The Sarkozy/Merkel pact for competitiveness aims to harmonise national economic and social policy for the eurozone countries: corporate taxes, pension systems, wage bargaining, educational qualifications, public debt limits and the management regimes for troubled banks. Although essentially a plan for a federal Europe, British PM David Cameron remains “relaxed about this enormous step in the EU’s journey”, writes the Times columnist. “The hope in Whitehall is that this centralisation programme will be quietly abandoned, or even reversed, once the crisis is over; but the likelihood is the opposite.”

Worse, however, is that this proposed harmonisation of tax, labour and pension policies will do little to help Europe out of its economic crisis. “On the contrary, Ireland would suffer outflows of capital and employment if forced to harmonise its tax rates up to German and French levels. Centralising wage bargaining across Europe, far from allowing poor countries to become more competitive by taking advantage of their cheap labour, would create a mechanism to protect high German and French wages and social charges.”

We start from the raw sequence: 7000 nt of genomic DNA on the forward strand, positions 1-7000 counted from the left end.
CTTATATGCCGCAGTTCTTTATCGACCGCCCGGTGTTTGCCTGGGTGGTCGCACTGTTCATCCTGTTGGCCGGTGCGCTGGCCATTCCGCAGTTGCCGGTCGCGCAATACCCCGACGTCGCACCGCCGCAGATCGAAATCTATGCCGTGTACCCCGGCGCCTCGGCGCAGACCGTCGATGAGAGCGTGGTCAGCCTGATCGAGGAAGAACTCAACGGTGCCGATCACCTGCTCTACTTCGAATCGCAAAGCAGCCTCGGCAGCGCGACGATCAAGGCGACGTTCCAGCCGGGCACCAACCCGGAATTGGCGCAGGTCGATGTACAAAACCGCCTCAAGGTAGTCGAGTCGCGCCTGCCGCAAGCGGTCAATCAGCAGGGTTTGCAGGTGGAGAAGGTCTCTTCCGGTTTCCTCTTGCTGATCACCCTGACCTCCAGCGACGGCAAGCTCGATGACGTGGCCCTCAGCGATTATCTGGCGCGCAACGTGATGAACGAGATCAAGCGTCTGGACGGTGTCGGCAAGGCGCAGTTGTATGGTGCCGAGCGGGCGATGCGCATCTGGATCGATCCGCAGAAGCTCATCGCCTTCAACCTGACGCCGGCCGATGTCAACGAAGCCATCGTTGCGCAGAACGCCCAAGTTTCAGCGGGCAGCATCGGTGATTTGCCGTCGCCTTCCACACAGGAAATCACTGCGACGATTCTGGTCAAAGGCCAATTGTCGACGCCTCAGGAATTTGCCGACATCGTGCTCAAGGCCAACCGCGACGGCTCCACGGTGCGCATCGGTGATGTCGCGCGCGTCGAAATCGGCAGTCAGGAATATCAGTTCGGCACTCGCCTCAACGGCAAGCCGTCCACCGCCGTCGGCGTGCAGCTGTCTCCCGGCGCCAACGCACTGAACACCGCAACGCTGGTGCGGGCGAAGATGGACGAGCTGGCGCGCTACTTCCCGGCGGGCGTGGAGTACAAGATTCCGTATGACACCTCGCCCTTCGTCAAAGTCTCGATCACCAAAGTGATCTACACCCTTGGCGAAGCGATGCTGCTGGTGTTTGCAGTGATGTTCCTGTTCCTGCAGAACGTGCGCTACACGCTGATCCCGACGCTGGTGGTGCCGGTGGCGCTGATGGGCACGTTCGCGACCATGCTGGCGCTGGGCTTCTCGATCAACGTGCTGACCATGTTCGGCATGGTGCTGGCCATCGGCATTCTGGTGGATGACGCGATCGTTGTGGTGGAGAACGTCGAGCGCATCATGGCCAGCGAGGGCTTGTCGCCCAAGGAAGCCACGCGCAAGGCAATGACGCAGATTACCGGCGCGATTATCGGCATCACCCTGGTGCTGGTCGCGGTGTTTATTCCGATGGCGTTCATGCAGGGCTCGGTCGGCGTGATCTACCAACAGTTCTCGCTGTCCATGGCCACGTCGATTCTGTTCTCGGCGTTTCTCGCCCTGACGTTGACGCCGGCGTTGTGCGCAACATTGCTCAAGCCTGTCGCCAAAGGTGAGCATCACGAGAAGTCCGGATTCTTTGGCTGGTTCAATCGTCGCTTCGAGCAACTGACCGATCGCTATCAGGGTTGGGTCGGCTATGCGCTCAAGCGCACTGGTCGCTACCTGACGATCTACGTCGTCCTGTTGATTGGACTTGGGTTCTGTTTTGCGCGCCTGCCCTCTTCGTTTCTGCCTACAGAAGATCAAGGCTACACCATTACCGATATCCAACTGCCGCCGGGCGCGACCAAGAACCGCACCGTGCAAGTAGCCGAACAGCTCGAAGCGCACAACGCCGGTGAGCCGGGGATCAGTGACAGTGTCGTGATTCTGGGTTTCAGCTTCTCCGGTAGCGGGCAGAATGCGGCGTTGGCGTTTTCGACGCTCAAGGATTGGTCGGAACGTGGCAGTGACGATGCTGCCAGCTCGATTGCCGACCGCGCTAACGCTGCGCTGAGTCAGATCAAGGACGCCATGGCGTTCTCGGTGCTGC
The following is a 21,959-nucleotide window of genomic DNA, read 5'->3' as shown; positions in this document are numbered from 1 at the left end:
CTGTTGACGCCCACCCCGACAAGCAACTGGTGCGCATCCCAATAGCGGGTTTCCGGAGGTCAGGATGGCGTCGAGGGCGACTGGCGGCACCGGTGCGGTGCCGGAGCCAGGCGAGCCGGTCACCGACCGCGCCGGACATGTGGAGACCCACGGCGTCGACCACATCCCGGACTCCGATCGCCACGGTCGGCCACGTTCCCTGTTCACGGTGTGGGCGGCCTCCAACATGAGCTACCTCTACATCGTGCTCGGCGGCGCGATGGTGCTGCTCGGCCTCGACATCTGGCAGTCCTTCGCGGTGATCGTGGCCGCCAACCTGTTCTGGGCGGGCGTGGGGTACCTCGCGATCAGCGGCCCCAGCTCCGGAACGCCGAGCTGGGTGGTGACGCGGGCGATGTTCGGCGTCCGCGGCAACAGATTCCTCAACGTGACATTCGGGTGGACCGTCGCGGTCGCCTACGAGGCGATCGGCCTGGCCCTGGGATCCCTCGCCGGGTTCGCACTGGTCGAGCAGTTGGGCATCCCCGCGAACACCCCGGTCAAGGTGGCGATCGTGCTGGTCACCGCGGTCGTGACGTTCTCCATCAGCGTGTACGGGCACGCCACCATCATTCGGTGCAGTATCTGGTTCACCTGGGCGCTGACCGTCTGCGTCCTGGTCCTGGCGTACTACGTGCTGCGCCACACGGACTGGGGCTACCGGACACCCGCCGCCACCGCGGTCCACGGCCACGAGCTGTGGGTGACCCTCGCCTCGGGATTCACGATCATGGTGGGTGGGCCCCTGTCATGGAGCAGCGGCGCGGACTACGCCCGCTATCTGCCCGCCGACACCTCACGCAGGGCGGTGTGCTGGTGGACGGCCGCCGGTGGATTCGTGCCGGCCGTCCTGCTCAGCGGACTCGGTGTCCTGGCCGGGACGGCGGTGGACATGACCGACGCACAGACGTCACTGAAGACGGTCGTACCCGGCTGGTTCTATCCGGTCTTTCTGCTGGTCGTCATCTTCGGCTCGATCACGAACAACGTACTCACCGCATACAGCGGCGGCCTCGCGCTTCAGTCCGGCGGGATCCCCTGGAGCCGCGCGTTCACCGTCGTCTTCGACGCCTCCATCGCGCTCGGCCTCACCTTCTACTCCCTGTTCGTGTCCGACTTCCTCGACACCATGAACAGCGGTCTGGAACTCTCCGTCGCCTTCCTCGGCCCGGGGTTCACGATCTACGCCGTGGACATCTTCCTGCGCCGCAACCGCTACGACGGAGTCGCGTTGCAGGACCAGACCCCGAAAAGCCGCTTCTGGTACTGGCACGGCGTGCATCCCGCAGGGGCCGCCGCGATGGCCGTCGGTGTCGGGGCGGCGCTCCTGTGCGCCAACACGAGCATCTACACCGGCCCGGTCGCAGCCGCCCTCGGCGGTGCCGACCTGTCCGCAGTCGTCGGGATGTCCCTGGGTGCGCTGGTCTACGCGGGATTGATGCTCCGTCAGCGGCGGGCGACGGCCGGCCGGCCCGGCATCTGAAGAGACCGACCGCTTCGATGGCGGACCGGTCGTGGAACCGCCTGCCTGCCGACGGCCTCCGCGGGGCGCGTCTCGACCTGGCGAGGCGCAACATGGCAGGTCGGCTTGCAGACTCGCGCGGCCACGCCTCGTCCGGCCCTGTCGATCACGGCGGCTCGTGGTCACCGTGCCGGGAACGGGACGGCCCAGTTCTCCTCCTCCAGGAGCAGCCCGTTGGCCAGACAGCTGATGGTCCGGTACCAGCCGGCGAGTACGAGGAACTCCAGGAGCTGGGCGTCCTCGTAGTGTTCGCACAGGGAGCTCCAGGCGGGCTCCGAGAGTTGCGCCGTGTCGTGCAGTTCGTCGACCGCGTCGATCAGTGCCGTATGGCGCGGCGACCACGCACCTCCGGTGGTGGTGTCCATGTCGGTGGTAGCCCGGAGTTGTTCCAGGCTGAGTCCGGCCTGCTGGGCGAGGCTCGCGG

Britain is apparently untroubled by such developments because Germany insists that the EU harmonisation should be monitored by national leaders at summits, rather than by EU commissioners in Brussels. However, “The Commission provides the only mechanism for implementing intergovernmental decisions and everything in EU history suggests that it will soon gain complete control. Moreover, the other members of the eurozone are all determined not to be governed by Germany, or even by a Franco-German directorate. They will ensure that the main responsibilities for “economic government” move rapidly to the Commission, once Germany signs up to irrevocable guarantees for the euro’s financial stability and thereby loses its veto power.”

As this momentum towards a Federal Europe becomes ineluctable, non-euro countries like Britain “will then have to face up to the reality of a multi-speed Europe, with a fully integrated federal core, and a much looser coalition of trading partners on the outside. This vision of a looser Europe has much to commend it, but is one that successive British governments have struggled for decades to avoid. It is now a fact of life.” Read full article at The Times (paywall) or in Presseurop's nine other languages...